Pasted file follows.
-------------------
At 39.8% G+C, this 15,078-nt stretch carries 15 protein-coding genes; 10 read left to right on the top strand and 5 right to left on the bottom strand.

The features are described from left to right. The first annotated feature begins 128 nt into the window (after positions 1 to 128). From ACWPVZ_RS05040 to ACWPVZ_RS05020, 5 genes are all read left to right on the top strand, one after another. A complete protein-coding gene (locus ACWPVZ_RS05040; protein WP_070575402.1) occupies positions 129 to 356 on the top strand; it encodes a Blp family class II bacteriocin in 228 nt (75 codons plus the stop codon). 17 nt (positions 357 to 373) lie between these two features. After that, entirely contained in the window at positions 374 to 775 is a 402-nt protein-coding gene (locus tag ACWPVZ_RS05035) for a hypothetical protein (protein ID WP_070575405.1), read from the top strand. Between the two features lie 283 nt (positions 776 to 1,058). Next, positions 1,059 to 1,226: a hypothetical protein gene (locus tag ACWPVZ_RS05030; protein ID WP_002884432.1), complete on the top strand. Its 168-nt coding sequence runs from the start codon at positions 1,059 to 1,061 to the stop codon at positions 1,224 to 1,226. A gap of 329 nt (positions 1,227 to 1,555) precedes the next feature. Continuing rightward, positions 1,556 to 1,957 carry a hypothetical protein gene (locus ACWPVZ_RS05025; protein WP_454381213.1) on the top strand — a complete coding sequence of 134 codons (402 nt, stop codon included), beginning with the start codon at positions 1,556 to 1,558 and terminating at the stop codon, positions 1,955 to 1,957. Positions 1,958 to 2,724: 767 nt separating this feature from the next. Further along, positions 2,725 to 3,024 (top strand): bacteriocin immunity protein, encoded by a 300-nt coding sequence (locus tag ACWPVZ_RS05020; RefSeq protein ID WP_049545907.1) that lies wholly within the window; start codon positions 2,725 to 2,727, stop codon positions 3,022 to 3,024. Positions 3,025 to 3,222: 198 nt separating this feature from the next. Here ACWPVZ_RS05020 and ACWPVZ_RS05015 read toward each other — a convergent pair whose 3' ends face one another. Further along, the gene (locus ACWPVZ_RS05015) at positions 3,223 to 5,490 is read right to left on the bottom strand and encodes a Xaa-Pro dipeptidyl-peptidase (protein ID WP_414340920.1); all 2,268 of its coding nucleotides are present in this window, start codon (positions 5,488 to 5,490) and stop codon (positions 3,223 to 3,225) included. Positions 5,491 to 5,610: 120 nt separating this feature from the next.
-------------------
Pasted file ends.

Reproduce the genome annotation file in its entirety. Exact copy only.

At 39.8% G+C, this 15,078-nt stretch carries 15 protein-coding genes; 10 read left to right on the top strand and 5 right to left on the bottom strand.

The features are described from left to right. The first annotated feature begins 128 nt into the window (after positions 1 to 128). From ACWPVZ_RS05040 to ACWPVZ_RS05020, 5 genes are all read left to right on the top strand, one after another. A complete protein-coding gene (locus ACWPVZ_RS05040; protein WP_070575402.1) occupies positions 129 to 356 on the top strand; it encodes a Blp family class II bacteriocin in 228 nt (75 codons plus the stop codon). 17 nt (positions 357 to 373) lie between these two features. After that, entirely contained in the window at positions 374 to 775 is a 402-nt protein-coding gene (locus tag ACWPVZ_RS05035) for a hypothetical protein (protein ID WP_070575405.1), read from the top strand. Between the two features lie 283 nt (positions 776 to 1,058). Next, positions 1,059 to 1,226: a hypothetical protein gene (locus tag ACWPVZ_RS05030; protein ID WP_002884432.1), complete on the top strand. Its 168-nt coding sequence runs from the start codon at positions 1,059 to 1,061 to the stop codon at positions 1,224 to 1,226. A gap of 329 nt (positions 1,227 to 1,555) precedes the next feature. Continuing rightward, positions 1,556 to 1,957 carry a hypothetical protein gene (locus ACWPVZ_RS05025; protein WP_454381213.1) on the top strand — a complete coding sequence of 134 codons (402 nt, stop codon included), beginning with the start codon at positions 1,556 to 1,558 and terminating at the stop codon, positions 1,955 to 1,957. Positions 1,958 to 2,724: 767 nt separating this feature from the next. Further along, positions 2,725 to 3,024 (top strand): bacteriocin immunity protein, encoded by a 300-nt coding sequence (locus tag ACWPVZ_RS05020; RefSeq protein ID WP_049545907.1) that lies wholly within the window; start codon positions 2,725 to 2,727, stop codon positions 3,022 to 3,024. Positions 3,025 to 3,222: 198 nt separating this feature from the next. Here ACWPVZ_RS05020 and ACWPVZ_RS05015 read toward each other — a convergent pair whose 3' ends face one another. Further along, the gene (locus ACWPVZ_RS05015) at positions 3,223 to 5,490 is read right to left on the bottom strand and encodes a Xaa-Pro dipeptidyl-peptidase (protein ID WP_414340920.1); all 2,268 of its coding nucleotides are present in this window, start codon (positions 5,488 to 5,490) and stop codon (positions 3,223 to 3,225) included. Positions 5,491 to 5,610: 120 nt separating this feature from the next.